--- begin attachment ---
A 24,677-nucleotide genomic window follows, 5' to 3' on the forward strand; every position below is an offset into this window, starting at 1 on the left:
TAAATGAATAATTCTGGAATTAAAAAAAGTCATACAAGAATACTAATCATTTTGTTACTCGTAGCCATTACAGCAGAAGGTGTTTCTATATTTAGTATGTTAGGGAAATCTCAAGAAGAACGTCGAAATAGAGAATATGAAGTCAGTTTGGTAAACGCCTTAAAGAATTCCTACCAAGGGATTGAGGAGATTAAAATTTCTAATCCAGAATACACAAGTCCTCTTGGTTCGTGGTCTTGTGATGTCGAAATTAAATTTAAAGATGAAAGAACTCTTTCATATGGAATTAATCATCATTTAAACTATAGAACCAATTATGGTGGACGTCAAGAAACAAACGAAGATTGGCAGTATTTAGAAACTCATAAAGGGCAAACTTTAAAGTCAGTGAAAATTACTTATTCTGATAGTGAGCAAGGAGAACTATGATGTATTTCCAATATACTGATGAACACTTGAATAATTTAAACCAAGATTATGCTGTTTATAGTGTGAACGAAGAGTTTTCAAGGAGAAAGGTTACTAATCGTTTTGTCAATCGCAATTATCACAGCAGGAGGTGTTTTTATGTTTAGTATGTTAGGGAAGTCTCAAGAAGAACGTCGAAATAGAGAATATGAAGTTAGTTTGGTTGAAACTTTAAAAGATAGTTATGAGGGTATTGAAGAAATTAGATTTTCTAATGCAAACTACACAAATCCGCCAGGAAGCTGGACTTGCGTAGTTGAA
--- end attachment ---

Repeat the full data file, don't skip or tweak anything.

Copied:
A 24,677-nucleotide genomic window follows, 5' to 3' on the forward strand; every position below is an offset into this window, starting at 1 on the left:
TAAATGAATAATTCTGGAATTAAAAAAAGTCATACAAGAATACTAATCATTTTGTTACTCGTAGCCATTACAGCAGAAGGTGTTTCTATATTTAGTATGTTAGGGAAATCTCAAGAAGAACGTCGAAATAGAGAATATGAAGTCAGTTTGGTAAACGCCTTAAAGAATTCCTACCAAGGGATTGAGGAGATTAAAATTTCTAATCCAGAATACACAAGTCCTCTTGGTTCGTGGTCTTGTGATGTCGAAATTAAATTTAAAGATGAAAGAACTCTTTCATATGGAATTAATCATCATTTAAACTATAGAACCAATTATGGTGGACGTCAAGAAACAAACGAAGATTGGCAGTATTTAGAAACTCATAAAGGGCAAACTTTAAAGTCAGTGAAAATTACTTATTCTGATAGTGAGCAAGGAGAACTATGATGTATTTCCAATATACTGATGAACACTTGAATAATTTAAACCAAGATTATGCTGTTTATAGTGTGAACGAAGAGTTTTCAAGGAGAAAGGTTACTAATCGTTTTGTCAATCGCAATTATCACAGCAGGAGGTGTTTTTATGTTTAGTATGTTAGGGAAGTCTCAAGAAGAACGTCGAAATAGAGAATATGAAGTTAGTTTGGTTGAAACTTTAAAAGATAGTTATGAGGGTATTGAAGAAATTAGATTTTCTAATGCAAACTACACAAATCCGCCAGGAAGCTGGACTTGCGTAGTTGAA